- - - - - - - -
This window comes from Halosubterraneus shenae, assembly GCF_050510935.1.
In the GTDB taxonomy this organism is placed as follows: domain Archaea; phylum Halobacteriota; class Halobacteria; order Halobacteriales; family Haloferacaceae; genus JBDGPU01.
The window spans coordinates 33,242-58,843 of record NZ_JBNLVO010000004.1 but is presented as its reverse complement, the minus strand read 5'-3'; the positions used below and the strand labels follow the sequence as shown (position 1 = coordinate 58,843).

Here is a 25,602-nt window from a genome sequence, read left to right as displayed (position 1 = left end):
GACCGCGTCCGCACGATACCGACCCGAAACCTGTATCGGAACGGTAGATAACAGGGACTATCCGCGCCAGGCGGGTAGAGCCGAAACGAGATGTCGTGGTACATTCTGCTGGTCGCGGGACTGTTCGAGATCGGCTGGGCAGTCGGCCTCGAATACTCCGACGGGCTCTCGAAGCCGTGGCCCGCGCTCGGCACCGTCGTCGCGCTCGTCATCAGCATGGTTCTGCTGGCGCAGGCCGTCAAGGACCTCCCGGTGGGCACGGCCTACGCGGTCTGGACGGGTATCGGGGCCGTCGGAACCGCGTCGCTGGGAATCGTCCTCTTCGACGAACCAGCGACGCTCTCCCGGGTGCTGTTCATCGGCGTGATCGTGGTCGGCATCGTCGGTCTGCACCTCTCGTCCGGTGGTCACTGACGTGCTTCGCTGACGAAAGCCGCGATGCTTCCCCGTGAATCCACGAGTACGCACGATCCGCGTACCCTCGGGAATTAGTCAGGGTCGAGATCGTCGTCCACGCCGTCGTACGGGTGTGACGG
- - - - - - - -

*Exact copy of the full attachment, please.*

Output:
This window comes from Halosubterraneus shenae, assembly GCF_050510935.1.
In the GTDB taxonomy this organism is placed as follows: domain Archaea; phylum Halobacteriota; class Halobacteria; order Halobacteriales; family Haloferacaceae; genus JBDGPU01.
The window spans coordinates 33,242-58,843 of record NZ_JBNLVO010000004.1 but is presented as its reverse complement, the minus strand read 5'-3'; the positions used below and the strand labels follow the sequence as shown (position 1 = coordinate 58,843).

Here is a 25,602-nt window from a genome sequence, read left to right as displayed (position 1 = left end):
GACCGCGTCCGCACGATACCGACCCGAAACCTGTATCGGAACGGTAGATAACAGGGACTATCCGCGCCAGGCGGGTAGAGCCGAAACGAGATGTCGTGGTACATTCTGCTGGTCGCGGGACTGTTCGAGATCGGCTGGGCAGTCGGCCTCGAATACTCCGACGGGCTCTCGAAGCCGTGGCCCGCGCTCGGCACCGTCGTCGCGCTCGTCATCAGCATGGTTCTGCTGGCGCAGGCCGTCAAGGACCTCCCGGTGGGCACGGCCTACGCGGTCTGGACGGGTATCGGGGCCGTCGGAACCGCGTCGCTGGGAATCGTCCTCTTCGACGAACCAGCGACGCTCTCCCGGGTGCTGTTCATCGGCGTGATCGTGGTCGGCATCGTCGGTCTGCACCTCTCGTCCGGTGGTCACTGACGTGCTTCGCTGACGAAAGCCGCGATGCTTCCCCGTGAATCCACGAGTACGCACGATCCGCGTACCCTCGGGAATTAGTCAGGGTCGAGATCGTCGTCCACGCCGTCGTACGGGTGTGACGG